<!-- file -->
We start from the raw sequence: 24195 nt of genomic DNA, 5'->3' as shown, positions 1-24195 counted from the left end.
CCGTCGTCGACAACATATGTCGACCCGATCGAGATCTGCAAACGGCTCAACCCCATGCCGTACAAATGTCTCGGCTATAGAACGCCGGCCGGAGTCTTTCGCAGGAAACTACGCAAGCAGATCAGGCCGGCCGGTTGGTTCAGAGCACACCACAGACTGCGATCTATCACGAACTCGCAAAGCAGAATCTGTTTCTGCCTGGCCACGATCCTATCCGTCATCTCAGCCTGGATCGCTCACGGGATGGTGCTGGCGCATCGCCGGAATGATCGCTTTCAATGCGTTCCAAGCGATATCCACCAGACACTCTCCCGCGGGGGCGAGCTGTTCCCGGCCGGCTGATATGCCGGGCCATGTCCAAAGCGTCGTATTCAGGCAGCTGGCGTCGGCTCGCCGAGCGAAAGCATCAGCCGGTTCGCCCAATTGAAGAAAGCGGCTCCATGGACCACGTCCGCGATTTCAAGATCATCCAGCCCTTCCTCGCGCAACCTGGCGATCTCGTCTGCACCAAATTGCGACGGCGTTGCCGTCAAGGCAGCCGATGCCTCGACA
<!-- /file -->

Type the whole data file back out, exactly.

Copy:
We start from the raw sequence: 24195 nt of genomic DNA, 5'->3' as shown, positions 1-24195 counted from the left end.
CCGTCGTCGACAACATATGTCGACCCGATCGAGATCTGCAAACGGCTCAACCCCATGCCGTACAAATGTCTCGGCTATAGAACGCCGGCCGGAGTCTTTCGCAGGAAACTACGCAAGCAGATCAGGCCGGCCGGTTGGTTCAGAGCACACCACAGACTGCGATCTATCACGAACTCGCAAAGCAGAATCTGTTTCTGCCTGGCCACGATCCTATCCGTCATCTCAGCCTGGATCGCTCACGGGATGGTGCTGGCGCATCGCCGGAATGATCGCTTTCAATGCGTTCCAAGCGATATCCACCAGACACTCTCCCGCGGGGGCGAGCTGTTCCCGGCCGGCTGATATGCCGGGCCATGTCCAAAGCGTCGTATTCAGGCAGCTGGCGTCGGCTCGCCGAGCGAAAGCATCAGCCGGTTCGCCCAATTGAAGAAAGCGGCTCCATGGACCACGTCCGCGATTTCAAGATCATCCAGCCCTTCCTCGCGCAACCTGGCGATCTCGTCTGCACCAAATTGCGACGGCGTTGCCGTCAAGGCAGCCGATGCCTCGACA